We made our way to Francis Bay and still had no idea where our host was so we just setup under some sea grapes and relaxed in shade for a bit after a quick swim. But eventually the reality of needing to find a place to sleep or set up the tent, as well as hunger, set in and we opted to head back to Cruz Bay to assuage both of these urges.
We made it back to Cruz and returned to High Tide for some food and a few drinks while we considered our options. After lunch we walked around to the stores in the area, spoke to some locals about the issue, bought some rum and some juice to mix it with, and made a few calls to local hotels. But on such short notice the cost was more than I wanted to pay so we pressed on. But just as I was actually starting to become concerned and was mapping a place to camp in my mind our host, who’s phone apparently died, called us back and told of her location.
Travel Tip: If you rent a vehicle in Cruz Bay there are few if any free places to park so have cash and be prepared to leave your keys so they can be moved. But if you look near the national park lot and the side road behind it near mongoose junction you may find a few open spots.
We made our way out to Coral Bay again stopping along the way to take some great photographs. At one place I even found $20 which replaced the $20 I lost just hours before; so we were off to a great start! But short of avoiding some carelss donkeys that rome the island’s roads we made our trip with little problem. There are only a few roads on the island so finding your way around is no issue.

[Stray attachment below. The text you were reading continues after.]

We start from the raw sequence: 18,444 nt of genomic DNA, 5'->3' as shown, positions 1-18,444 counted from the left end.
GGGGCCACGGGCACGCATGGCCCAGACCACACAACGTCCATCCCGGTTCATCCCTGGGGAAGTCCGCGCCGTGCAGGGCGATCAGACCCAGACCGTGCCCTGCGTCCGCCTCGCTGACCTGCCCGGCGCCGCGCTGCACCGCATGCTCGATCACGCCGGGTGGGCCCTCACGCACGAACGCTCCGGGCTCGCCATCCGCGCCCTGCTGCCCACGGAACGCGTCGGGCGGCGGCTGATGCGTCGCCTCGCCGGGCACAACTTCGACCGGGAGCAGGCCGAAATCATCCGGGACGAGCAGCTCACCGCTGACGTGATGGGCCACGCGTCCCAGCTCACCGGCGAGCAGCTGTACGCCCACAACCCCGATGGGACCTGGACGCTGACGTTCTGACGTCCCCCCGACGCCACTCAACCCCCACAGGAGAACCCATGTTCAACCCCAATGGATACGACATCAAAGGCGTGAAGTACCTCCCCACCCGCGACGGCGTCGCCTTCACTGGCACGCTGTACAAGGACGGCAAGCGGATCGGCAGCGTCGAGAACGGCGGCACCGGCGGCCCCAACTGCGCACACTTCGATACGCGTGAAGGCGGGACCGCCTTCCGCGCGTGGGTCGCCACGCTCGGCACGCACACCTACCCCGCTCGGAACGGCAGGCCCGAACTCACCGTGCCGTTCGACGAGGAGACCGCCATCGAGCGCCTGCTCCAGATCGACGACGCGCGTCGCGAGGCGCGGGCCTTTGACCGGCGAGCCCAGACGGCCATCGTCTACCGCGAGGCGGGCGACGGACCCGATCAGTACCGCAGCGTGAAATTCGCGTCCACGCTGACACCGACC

We arrived in Coral Bay and went to the Island Blues where our host and several friends were having some late afternoon drinks. As there is little parking here we were searching around. But eventually we were shown where we could park by the local “fish” salesman and we politely declined the need for any “fish” as my sprits were high enough. Now Coral bay is on the map and there are place like Skinny Legs that are known; but this place is far removed from Cruz bay and is very much a local side of the island. The people are a mix of bohemians, sailors, Rastas, hangers on, and transients. The bay is dotted with sailboats moored off, many of which I have a feeling seldom raise sail. This was a real place where reality and the rest of the world seemed far removed and time can easily be lost in a blur of rum and sunny island days. But I would say this is not for the average tourist looking for Disney in the islands. But certainly worth a visit for the traveler who wants to get away from Cruz Bay.
Guitars, tiki bars, and a whole lot of rum.
We sat at the bar for a bit chatting with our new friends we just met. Slowly more people trickled in that was part of their group and the decision was made to go across the street to a small liquor store. In this store you can either buy your bottle or order a drink. Outside was a DJ playing a good mix of reggae. Attached to the building was another small building that was serving some delicious local fare. People were dancing and laughing and it seemed all was well in this part of the world for the time being.